Cathepsin E, an intracellular aspartic proteinase, is predominantly localized in the endosomal compartments of immune system cells. In the present study, we investigated the role of cathepsin E in immune defense systems against bacterial infection. Cathepsin E-deficient (CatE-/-) mice showed dramatically increased susceptibility to infection with both the Gram-positive bacterium Staphyrococcus aureus, and the Gram-negative bacterium Porphyromonas gingivalis when compared with syngeneic wild-type mice, most likely due to impaired regulation of bacterial elimination. Peritoneal macrophages from CatE-/- mice showed significantly impaired tumor necrosis factor-α and IL-6 production in response to S. aureus and decreased bactericidal activities toward this bacterium. Moreover, the cell surface levels of Toll-like receptor-2 (TLR2) and TLR4, which recognize specific components of Gram-positive and -negative bacteria, respectively, were decreased in CatE -/- macrophages, despite no significant difference in the total cellular expression levels of these receptors between the wild-type and CatE-/- macrophages, implying trafficking defects in these surface receptors in the latter. These results indicate an essential role of cathepsin E in immune defense against invading microorganisms, most probably due to regulation of the cell surface expression of TLR family members required for innate immune responses.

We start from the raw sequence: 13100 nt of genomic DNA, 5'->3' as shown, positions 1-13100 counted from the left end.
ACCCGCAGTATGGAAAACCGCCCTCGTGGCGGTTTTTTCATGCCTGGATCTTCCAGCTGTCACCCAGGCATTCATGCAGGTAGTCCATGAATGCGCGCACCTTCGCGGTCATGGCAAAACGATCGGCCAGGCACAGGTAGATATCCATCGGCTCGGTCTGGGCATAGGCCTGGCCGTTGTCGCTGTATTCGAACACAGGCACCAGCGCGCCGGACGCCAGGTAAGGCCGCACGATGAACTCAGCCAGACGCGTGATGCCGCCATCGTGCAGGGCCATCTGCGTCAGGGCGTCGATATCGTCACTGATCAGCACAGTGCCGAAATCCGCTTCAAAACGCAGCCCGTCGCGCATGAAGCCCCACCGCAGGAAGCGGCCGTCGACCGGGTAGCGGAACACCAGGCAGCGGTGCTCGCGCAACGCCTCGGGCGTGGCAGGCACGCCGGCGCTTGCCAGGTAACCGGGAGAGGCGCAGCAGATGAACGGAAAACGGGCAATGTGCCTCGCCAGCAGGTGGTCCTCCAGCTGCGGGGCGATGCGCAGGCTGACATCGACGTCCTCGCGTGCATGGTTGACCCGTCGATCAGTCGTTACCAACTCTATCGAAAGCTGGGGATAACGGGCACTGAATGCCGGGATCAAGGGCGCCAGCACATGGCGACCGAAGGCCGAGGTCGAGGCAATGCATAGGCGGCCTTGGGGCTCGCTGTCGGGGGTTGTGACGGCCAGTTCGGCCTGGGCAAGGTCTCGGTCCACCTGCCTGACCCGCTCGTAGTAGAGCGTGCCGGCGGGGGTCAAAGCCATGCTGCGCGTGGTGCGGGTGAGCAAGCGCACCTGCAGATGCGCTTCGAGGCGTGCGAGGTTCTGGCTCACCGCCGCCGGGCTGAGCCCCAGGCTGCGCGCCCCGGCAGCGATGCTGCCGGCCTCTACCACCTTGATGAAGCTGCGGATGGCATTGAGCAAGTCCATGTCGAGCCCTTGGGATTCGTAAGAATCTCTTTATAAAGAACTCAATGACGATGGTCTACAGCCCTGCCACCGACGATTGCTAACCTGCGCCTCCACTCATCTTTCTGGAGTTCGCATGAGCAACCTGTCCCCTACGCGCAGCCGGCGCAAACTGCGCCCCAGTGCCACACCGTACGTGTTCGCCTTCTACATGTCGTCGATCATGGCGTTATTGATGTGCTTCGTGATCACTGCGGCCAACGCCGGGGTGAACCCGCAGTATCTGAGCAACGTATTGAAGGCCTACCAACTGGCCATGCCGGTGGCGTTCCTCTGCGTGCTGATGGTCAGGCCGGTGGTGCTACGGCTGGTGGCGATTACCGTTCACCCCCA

All Science Journal Classification (ASJC) codes
- Molecular Biology